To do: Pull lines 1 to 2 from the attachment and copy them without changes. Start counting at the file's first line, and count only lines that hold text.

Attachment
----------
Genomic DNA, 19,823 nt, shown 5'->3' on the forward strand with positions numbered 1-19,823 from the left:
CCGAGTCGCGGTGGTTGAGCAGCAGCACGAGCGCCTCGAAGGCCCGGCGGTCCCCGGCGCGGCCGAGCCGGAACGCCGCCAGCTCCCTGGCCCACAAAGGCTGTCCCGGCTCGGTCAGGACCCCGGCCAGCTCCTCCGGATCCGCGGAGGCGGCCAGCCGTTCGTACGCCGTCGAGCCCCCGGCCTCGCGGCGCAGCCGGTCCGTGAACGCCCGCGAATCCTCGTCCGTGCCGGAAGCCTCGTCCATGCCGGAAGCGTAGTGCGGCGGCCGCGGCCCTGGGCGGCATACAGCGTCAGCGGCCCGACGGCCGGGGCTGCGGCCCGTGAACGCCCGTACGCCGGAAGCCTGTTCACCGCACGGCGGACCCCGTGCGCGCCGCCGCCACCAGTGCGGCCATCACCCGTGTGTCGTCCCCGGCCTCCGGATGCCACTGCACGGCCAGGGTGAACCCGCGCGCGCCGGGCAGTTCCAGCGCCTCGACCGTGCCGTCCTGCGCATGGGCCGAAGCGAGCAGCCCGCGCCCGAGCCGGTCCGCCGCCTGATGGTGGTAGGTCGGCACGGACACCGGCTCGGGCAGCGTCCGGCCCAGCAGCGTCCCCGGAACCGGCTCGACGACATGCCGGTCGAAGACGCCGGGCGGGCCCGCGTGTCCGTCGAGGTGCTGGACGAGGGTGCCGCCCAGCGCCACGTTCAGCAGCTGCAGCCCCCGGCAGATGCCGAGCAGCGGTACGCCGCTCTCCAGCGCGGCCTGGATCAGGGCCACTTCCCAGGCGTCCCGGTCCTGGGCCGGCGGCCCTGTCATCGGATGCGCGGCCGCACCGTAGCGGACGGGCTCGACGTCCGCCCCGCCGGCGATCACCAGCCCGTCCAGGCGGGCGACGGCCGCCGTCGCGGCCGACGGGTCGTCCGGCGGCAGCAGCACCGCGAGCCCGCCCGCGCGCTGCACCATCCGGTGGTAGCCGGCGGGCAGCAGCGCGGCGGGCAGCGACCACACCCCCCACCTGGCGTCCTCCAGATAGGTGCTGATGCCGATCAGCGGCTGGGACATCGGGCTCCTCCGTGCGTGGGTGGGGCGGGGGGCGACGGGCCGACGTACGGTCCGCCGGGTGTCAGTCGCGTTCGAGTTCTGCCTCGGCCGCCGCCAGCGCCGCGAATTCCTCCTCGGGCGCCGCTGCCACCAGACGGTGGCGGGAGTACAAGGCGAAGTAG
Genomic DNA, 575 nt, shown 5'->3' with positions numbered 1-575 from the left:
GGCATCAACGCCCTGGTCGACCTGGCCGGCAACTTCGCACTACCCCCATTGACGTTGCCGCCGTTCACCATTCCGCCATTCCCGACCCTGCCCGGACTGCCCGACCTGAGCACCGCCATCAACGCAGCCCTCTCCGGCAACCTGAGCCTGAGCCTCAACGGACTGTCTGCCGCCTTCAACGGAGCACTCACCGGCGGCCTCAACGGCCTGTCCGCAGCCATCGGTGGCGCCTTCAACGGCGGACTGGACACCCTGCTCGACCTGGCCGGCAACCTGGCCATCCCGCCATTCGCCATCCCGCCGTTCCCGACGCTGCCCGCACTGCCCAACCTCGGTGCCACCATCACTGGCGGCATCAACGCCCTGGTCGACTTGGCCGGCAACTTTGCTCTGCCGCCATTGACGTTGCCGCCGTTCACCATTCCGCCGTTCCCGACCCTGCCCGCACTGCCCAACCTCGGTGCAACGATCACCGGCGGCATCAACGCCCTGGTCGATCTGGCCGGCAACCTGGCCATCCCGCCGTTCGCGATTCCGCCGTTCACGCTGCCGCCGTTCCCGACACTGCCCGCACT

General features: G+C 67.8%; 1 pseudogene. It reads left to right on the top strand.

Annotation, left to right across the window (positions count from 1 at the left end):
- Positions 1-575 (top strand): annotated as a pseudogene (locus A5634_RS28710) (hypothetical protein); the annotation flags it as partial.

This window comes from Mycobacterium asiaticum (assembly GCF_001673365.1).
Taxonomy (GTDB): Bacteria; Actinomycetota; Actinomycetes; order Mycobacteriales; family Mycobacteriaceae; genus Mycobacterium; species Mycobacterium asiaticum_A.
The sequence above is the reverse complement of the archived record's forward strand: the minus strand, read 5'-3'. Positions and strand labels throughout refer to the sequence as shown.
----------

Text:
Genomic DNA, 19,823 nt, shown 5'->3' on the forward strand with positions numbered 1-19,823 from the left:
CCGAGTCGCGGTGGTTGAGCAGCAGCACGAGCGCCTCGAAGGCCCGGCGGTCCCCGGCGCGGCCGAGCCGGAACGCCGCCAGCTCCCTGGCCCACAAAGGCTGTCCCGGCTCGGTCAGGACCCCGGCCAGCTCCTCCGGATCCGCGGAGGCGGCCAGCCGTTCGTACGCCGTCGAGCCCCCGGCCTCGCGGCGCAGCCGGTCCGTGAACGCCCGCGAATCCTCGTCCGTGCCGGAAGCCTCGTCCATGCCGGAAGCGTAGTGCGGCGGCCGCGGCCCTGGGCGGCATACAGCGTCAGCGGCCCGACGGCCGGGGCTGCGGCCCGTGAACGCCCGTACGCCGGAAGCCTGTTCACCGCACGGCGGACCCCGTGCGCGCCGCCGCCACCAGTGCGGCCATCACCCGTGTGTCGTCCCCGGCCTCCGGATGCCACTGCACGGCCAGGGTGAACCCGCGCGCGCCGGGCAGTTCCAGCGCCTCGACCGTGCCGTCCTGCGCATGGGCCGAAGCGAGCAGCCCGCGCCCGAGCCGGTCCGCCGCCTGATGGTGGTAGGTCGGCACGGACACCGGCTCGGGCAGCGTCCGGCCCAGCAGCGTCCCCGGAACCGGCTCGACGACATGCCGGTCGAAGACGCCGGGCGGGCCCGCGTGTCCGTCGAGGTGCTGGACGAGGGTGCCGCCCAGCGCCACGTTCAGCAGCTGCAGCCCCCGGCAGATGCCGAGCAGCGGTACGCCGCTCTCCAGCGCGGCCTGGATCAGGGCCACTTCCCAGGCGTCCCGGTCCTGGGCCGGCGGCCCTGTCATCGGATGCGCGGCCGCACCGTAGCGGACGGGCTCGACGTCCGCCCCGCCGGCGATCACCAGCCCGTCCAGGCGGGCGACGGCCGCCGTCGCGGCCGACGGGTCGTCCGGCGGCAGCAGCACCGCGAGCCCGCCCGCGCGCTGCACCATCCGGTGGTAGCCGGCGGGCAGCAGCGCGGCGGGCAGCGACCACACCCCCCACCTGGCGTCCTCCAGATAGGTGCTGATGCCGATCAGCGGCTGGGACATCGGGCTCCTCCGTGCGTGGGTGGGGCGGGGGGCGACGGGCCGACGTACGGTCCGCCGGGTGTCAGTCGCGTTCGAGTTCTGCCTCGGCCGCCGCCAGCGCCGCGAATTCCTCCTCGGGCGCCGCTGCCACCAGACGGTGGCGGGAGTACAAGGCGAAGTAG